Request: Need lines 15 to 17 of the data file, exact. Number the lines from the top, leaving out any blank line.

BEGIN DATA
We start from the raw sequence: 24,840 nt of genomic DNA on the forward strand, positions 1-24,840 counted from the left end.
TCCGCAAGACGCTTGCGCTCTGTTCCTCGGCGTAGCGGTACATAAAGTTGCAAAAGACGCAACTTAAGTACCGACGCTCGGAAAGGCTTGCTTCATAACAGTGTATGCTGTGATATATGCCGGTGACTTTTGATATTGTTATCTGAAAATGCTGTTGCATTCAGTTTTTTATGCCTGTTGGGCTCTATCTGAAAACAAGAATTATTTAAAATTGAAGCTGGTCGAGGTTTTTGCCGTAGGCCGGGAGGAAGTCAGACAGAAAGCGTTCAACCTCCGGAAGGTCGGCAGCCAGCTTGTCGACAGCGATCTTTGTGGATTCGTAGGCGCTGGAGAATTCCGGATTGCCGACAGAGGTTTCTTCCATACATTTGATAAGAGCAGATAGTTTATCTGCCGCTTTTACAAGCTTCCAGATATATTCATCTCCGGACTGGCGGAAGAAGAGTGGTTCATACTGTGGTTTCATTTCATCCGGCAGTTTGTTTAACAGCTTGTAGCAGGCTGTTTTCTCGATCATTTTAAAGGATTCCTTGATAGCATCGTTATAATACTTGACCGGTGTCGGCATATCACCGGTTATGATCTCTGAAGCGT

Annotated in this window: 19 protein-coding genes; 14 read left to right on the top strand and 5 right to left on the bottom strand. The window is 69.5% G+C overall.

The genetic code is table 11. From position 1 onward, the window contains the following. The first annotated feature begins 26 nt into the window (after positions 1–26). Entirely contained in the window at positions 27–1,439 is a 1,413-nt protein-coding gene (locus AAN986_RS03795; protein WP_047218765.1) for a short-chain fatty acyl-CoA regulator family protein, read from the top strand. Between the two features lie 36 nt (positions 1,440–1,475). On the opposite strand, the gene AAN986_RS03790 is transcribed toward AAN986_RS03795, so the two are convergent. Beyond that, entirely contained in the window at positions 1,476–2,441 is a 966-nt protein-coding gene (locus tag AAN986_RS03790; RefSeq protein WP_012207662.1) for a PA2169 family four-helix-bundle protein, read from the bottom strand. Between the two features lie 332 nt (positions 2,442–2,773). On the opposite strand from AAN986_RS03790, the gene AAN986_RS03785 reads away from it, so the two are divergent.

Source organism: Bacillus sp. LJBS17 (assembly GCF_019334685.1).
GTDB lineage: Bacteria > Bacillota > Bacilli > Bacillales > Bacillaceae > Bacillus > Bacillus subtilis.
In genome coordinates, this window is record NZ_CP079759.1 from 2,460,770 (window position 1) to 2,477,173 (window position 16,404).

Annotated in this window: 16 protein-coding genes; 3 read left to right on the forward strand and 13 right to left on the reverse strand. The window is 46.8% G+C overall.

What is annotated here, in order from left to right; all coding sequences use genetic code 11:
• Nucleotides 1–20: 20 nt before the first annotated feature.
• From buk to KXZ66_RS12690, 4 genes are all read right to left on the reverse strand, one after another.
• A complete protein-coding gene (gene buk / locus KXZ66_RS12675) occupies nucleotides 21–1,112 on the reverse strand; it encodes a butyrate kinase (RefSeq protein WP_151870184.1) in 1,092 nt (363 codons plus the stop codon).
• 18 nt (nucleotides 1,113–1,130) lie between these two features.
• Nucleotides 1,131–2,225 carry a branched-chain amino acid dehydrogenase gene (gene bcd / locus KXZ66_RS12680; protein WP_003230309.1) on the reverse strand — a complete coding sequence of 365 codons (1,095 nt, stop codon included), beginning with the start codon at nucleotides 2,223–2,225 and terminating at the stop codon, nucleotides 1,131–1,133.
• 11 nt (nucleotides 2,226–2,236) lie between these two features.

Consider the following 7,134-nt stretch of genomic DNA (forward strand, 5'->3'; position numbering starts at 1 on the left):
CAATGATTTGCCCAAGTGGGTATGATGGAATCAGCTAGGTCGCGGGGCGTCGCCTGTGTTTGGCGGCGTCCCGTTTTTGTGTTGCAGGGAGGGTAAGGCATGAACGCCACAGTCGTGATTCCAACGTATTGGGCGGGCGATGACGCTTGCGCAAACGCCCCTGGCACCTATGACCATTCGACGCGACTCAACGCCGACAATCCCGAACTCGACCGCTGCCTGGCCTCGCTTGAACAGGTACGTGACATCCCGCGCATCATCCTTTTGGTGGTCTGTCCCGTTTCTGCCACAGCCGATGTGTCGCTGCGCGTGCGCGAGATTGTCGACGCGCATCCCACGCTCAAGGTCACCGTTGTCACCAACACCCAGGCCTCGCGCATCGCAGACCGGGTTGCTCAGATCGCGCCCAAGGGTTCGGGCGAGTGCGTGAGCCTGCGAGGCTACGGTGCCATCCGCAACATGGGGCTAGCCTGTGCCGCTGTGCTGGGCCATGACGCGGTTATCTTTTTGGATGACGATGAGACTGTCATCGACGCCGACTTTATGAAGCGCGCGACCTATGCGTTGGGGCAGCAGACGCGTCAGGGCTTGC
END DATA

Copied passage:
• 11 nt (nucleotides 2,226–2,236) lie between these two features.

Consider the following 7,134-nt stretch of genomic DNA (forward strand, 5'->3'; position numbering starts at 1 on the left):
CAATGATTTGCCCAAGTGGGTATGATGGAATCAGCTAGGTCGCGGGGCGTCGCCTGTGTTTGGCGGCGTCCCGTTTTTGTGTTGCAGGGAGGGTAAGGCATGAACGCCACAGTCGTGATTCCAACGTATTGGGCGGGCGATGACGCTTGCGCAAACGCCCCTGGCACCTATGACCATTCGACGCGACTCAACGCCGACAATCCCGAACTCGACCGCTGCCTGGCCTCGCTTGAACAGGTACGTGACATCCCGCGCATCATCCTTTTGGTGGTCTGTCCCGTTTCTGCCACAGCCGATGTGTCGCTGCGCGTGCGCGAGATTGTCGACGCGCATCCCACGCTCAAGGTCACCGTTGTCACCAACACCCAGGCCTCGCGCATCGCAGACCGGGTTGCTCAGATCGCGCCCAAGGGTTCGGGCGAGTGCGTGAGCCTGCGAGGCTACGGTGCCATCCGCAACATGGGGCTAGCCTGTGCCGCTGTGCTGGGCCATGACGCGGTTATCTTTTTGGATGACGATGAGACTGTCATCGACGCCGACTTTATGAAGCGCGCGACCTATGCGTTGGGGCAGCAGACGCGTCAGGGCTTGC